February 27, 19:00

Tchaikovsky: Francesca da Rimini, Capriccio Italien, Romeo and Juliet

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Pyotr Tchaikovsky (1840–1893)

Francesca da Rimini,
Symphonic Fantasy after Dante, Op. 32 (1876)

Capriccio Italien
on folk tunes for orchestra, Op. 45 (1880)

Romeo and Juliet,
Overture-Fantasy after Shakespeare, TH 42 (1869–1880)

musicAeterna Orchestra
Conductor — Teodor Currentzis


The musicAeterna orchestra’s new symphonic programme is dedicated to the image of Italy in Pyotr Ilyich Tchaikovsky’s work.

Impressions of the Eternal City and the Roman carnival took shape of the Capriccio Italien — a brilliant orchestral piece, which the composer himself predicted a bright future: ‘…I already have an Italian fantasy on folk themes ready in the first edition, which, it seems to me, can expect a rosy future. It will produce an impact due to some charming themes that I partly selected from anthologies, and partly heard on the streets with my own ears.’

The works surrounding the Capriccio Italien in musicAeterna’s concert are connected with Italy less directly — and thus more subtly. Back in 1869, Mily Balakirev suggested that Tchaikovsky should compose an orchestral fantasy based on Shakespeare’s Romeo and Juliet. Over the next ten years, the composer made three revisions of this programmatic work, and at the end of his life he set out to write an opera on the eternal plot about the tragic love of the two Veronese. The sketch of the Romeo and Juliet duet (finished by Sergei Taneyev) has been preserved, which is based on the memorable theme of love from the overture-fantasy.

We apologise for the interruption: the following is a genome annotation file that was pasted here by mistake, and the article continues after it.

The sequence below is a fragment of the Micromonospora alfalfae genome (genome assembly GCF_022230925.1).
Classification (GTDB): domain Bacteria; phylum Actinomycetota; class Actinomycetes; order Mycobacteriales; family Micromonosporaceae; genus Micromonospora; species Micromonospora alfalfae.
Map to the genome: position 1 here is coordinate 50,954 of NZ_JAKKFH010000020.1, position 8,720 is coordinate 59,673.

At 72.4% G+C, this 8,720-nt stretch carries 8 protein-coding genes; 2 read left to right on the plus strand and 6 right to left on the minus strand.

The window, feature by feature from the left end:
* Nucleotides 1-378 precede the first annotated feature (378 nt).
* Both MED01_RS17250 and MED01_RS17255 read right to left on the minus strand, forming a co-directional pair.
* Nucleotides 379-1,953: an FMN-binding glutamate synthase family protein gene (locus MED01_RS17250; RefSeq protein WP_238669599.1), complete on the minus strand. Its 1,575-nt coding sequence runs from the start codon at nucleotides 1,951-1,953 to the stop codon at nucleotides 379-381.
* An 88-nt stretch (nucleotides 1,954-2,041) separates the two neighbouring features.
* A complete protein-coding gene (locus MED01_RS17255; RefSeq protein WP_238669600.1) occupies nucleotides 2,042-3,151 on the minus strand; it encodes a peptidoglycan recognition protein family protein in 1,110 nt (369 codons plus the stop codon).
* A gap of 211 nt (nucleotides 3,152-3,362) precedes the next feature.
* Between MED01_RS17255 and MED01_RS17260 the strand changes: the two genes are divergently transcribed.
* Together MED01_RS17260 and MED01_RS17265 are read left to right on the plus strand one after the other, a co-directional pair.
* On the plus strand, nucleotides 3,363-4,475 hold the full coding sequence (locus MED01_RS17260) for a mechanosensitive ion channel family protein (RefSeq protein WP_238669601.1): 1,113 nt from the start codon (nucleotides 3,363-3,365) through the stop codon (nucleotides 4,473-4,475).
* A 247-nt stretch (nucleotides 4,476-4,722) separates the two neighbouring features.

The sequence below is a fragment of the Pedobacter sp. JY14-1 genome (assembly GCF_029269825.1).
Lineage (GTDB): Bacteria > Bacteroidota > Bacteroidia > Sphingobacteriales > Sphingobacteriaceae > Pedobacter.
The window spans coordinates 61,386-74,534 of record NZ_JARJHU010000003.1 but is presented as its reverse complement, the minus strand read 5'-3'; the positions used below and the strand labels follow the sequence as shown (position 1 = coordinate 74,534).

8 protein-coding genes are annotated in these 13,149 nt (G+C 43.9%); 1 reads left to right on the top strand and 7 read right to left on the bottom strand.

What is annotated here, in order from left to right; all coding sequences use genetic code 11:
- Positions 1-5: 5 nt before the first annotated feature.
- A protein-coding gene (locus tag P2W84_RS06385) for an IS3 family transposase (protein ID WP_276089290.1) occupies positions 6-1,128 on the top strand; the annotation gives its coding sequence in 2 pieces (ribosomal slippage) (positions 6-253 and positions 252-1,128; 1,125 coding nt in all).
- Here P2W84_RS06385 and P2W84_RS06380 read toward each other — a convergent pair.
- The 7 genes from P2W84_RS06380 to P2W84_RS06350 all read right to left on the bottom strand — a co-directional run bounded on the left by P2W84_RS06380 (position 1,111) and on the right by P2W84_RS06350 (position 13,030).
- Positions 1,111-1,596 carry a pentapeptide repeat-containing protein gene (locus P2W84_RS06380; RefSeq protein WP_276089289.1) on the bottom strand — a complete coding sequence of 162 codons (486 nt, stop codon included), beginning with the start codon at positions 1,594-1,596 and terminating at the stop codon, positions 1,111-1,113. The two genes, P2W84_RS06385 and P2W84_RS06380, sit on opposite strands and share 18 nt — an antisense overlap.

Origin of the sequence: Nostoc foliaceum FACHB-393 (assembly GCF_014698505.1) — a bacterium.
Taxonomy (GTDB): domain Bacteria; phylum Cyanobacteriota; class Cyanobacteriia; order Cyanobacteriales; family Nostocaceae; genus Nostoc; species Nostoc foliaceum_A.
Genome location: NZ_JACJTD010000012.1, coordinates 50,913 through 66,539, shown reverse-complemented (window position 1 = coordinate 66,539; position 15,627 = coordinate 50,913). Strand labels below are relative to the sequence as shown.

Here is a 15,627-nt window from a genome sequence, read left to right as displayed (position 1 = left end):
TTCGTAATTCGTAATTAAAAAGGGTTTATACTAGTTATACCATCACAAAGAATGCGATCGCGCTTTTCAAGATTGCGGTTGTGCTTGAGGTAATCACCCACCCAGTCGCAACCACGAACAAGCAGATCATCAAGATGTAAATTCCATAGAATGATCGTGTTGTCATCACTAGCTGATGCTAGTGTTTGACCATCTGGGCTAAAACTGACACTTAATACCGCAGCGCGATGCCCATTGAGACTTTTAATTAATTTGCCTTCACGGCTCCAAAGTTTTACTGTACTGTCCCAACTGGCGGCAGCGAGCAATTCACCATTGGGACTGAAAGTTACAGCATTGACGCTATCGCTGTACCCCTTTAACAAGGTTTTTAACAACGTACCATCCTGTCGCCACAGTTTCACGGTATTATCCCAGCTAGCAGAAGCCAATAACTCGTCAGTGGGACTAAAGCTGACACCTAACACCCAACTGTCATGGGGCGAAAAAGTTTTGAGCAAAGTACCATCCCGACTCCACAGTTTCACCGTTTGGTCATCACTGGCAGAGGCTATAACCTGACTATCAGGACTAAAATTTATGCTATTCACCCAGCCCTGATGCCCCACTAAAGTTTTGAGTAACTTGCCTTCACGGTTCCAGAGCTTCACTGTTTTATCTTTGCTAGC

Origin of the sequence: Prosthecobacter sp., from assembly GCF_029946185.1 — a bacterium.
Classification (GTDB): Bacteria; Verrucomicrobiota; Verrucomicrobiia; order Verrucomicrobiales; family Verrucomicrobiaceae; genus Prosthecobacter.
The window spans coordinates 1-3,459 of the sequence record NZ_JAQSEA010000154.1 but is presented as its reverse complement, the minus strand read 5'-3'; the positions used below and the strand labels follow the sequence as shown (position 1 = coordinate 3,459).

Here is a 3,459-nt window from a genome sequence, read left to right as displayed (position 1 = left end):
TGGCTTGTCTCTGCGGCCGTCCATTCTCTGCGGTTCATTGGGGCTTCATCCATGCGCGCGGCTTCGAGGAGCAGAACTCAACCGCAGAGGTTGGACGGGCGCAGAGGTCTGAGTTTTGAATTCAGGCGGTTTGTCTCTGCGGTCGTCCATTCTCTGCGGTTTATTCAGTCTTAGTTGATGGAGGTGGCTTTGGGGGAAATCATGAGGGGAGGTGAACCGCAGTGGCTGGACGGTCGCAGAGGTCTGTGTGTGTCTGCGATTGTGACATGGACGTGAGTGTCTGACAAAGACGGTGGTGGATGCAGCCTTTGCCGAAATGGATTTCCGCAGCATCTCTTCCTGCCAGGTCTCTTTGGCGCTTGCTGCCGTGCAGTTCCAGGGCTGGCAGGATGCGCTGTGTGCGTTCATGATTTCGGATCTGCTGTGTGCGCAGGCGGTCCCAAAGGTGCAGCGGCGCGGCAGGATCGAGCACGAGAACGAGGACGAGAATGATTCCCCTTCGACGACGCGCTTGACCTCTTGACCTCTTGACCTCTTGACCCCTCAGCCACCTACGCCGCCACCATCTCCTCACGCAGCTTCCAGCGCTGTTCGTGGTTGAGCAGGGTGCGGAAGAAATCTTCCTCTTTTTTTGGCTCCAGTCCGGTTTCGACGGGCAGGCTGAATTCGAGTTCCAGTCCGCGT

In 1876 Tchaikovsky turned to another classic plot drawn from Dante’s Divine Comedy: Francesca da Rimini was conceived as an opera, but turned into a program symphonic fantasy. The orchestral depiction of infernal whirlwinds and groans of sinners is crowned with another hymn of sublime love – in Francesca’s Tale, the central section of fantasy. Thus, turning to Italian literary plots (let us recall that Shakespeare’s story of Romeo and Juliet is rooted in Ovid’s Metamorphoses), Tchaikovsky singles out what constitutes the core of the romantic myth of Italy. In his music, this country appears not only as an existing territory on the world map, but also as a space of fantasy and feelings set free, where neither age-old human enmity nor the forces of hell have power over true love.


musicAeterna Orchestra, Teodor Currentzis, musicAeterna
February 27, 19:00

Tchaikovsky: Francesca da Rimini, Capriccio Italien, Romeo and Juliet

Buy Ticket

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